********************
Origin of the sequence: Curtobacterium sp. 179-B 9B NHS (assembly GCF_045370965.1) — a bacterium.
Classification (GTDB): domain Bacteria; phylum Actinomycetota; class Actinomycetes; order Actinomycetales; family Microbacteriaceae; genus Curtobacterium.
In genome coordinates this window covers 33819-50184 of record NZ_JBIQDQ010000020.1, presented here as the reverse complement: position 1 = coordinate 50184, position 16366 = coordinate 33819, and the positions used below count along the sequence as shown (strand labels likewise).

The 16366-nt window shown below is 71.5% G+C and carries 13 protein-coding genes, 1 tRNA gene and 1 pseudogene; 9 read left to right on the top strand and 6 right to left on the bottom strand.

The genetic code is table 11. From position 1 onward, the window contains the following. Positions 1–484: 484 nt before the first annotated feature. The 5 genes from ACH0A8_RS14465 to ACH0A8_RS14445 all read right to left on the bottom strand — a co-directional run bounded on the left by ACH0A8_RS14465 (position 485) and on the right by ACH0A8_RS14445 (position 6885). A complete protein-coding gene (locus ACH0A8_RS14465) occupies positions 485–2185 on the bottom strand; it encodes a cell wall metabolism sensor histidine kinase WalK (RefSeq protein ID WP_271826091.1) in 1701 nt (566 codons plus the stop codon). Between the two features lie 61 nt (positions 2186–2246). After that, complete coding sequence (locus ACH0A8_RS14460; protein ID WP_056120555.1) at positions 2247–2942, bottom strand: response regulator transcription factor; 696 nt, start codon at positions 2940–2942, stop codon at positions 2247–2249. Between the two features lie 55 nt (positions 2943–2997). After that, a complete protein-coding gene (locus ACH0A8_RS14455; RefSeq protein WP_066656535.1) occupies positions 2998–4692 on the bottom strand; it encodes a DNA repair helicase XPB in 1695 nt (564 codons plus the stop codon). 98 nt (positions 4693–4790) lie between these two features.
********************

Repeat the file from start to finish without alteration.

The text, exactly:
Origin of the sequence: Curtobacterium sp. 179-B 9B NHS (assembly GCF_045370965.1) — a bacterium.
Classification (GTDB): domain Bacteria; phylum Actinomycetota; class Actinomycetes; order Actinomycetales; family Microbacteriaceae; genus Curtobacterium.
In genome coordinates this window covers 33819-50184 of record NZ_JBIQDQ010000020.1, presented here as the reverse complement: position 1 = coordinate 50184, position 16366 = coordinate 33819, and the positions used below count along the sequence as shown (strand labels likewise).

The 16366-nt window shown below is 71.5% G+C and carries 13 protein-coding genes, 1 tRNA gene and 1 pseudogene; 9 read left to right on the top strand and 6 right to left on the bottom strand.

The genetic code is table 11. From position 1 onward, the window contains the following. Positions 1–484: 484 nt before the first annotated feature. The 5 genes from ACH0A8_RS14465 to ACH0A8_RS14445 all read right to left on the bottom strand — a co-directional run bounded on the left by ACH0A8_RS14465 (position 485) and on the right by ACH0A8_RS14445 (position 6885). A complete protein-coding gene (locus ACH0A8_RS14465) occupies positions 485–2185 on the bottom strand; it encodes a cell wall metabolism sensor histidine kinase WalK (RefSeq protein ID WP_271826091.1) in 1701 nt (566 codons plus the stop codon). Between the two features lie 61 nt (positions 2186–2246). After that, complete coding sequence (locus ACH0A8_RS14460; protein ID WP_056120555.1) at positions 2247–2942, bottom strand: response regulator transcription factor; 696 nt, start codon at positions 2940–2942, stop codon at positions 2247–2249. Between the two features lie 55 nt (positions 2943–2997). After that, a complete protein-coding gene (locus ACH0A8_RS14455; RefSeq protein WP_066656535.1) occupies positions 2998–4692 on the bottom strand; it encodes a DNA repair helicase XPB in 1695 nt (564 codons plus the stop codon). 98 nt (positions 4693–4790) lie between these two features.